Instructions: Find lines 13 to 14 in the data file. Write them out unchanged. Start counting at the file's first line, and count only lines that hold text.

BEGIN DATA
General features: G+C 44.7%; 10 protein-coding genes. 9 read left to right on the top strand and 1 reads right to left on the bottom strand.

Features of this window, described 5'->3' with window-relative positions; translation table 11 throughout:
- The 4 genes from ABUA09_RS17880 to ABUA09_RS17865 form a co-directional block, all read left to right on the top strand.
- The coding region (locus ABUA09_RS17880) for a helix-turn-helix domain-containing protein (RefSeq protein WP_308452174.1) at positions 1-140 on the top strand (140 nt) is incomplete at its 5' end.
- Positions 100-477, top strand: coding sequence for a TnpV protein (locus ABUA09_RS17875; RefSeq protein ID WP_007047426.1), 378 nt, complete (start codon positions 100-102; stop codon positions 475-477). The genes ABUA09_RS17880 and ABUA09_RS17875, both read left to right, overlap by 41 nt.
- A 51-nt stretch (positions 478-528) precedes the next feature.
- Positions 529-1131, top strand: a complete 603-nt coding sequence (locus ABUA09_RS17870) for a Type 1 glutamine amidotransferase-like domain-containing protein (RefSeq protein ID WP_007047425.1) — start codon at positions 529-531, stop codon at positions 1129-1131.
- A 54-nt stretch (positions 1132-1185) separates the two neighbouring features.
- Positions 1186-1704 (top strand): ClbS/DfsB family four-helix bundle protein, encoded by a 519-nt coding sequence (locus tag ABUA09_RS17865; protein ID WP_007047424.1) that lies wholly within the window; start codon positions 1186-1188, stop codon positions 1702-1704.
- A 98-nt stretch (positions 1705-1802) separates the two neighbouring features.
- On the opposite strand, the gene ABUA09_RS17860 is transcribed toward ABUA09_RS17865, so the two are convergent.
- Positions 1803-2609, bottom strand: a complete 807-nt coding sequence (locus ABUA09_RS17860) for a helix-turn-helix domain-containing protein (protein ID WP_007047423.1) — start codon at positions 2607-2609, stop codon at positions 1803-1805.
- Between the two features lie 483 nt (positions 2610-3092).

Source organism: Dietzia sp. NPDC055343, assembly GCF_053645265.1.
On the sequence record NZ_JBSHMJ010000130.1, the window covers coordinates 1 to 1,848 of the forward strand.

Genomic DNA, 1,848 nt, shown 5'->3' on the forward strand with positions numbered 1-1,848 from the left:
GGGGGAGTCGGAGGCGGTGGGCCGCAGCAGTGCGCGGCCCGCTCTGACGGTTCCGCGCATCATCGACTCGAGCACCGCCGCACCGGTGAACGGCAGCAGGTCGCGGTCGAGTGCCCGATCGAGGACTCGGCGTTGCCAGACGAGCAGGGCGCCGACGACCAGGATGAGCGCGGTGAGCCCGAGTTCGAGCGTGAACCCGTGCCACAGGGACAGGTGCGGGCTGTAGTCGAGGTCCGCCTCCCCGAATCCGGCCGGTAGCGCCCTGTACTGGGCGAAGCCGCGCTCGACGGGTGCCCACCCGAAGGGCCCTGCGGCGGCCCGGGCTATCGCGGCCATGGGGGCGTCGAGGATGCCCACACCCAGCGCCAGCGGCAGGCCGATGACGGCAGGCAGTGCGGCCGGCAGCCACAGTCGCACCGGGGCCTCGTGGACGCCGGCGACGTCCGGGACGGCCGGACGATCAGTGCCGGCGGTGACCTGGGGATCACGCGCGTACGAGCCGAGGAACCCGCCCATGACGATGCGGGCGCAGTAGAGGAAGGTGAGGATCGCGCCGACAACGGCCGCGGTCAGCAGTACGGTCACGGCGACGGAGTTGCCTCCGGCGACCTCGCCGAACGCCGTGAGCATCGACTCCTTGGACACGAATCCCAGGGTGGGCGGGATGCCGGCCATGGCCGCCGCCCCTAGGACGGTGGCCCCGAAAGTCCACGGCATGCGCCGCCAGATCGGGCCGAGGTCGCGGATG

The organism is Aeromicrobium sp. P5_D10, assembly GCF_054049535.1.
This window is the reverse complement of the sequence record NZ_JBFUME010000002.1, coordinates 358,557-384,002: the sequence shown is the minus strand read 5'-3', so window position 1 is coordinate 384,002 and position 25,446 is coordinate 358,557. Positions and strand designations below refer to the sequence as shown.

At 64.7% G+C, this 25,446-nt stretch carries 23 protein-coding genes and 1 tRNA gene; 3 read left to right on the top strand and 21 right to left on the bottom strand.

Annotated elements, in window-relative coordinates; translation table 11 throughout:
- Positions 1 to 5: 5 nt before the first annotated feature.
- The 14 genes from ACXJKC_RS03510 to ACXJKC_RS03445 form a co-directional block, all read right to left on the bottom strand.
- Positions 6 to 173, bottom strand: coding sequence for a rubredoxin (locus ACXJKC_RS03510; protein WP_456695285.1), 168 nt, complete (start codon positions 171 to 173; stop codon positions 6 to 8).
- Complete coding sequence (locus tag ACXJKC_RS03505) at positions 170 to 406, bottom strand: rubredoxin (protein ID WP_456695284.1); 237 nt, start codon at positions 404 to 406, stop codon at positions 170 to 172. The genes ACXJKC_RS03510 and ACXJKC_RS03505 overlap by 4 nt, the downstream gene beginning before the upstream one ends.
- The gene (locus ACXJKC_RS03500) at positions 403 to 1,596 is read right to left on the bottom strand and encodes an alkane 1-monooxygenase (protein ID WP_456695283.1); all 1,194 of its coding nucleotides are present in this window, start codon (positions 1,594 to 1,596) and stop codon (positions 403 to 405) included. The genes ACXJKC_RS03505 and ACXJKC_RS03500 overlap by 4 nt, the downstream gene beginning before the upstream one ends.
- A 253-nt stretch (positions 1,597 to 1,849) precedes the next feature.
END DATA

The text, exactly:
- Between the two features lie 483 nt (positions 2610-3092).

Source organism: Dietzia sp. NPDC055343, assembly GCF_053645265.1.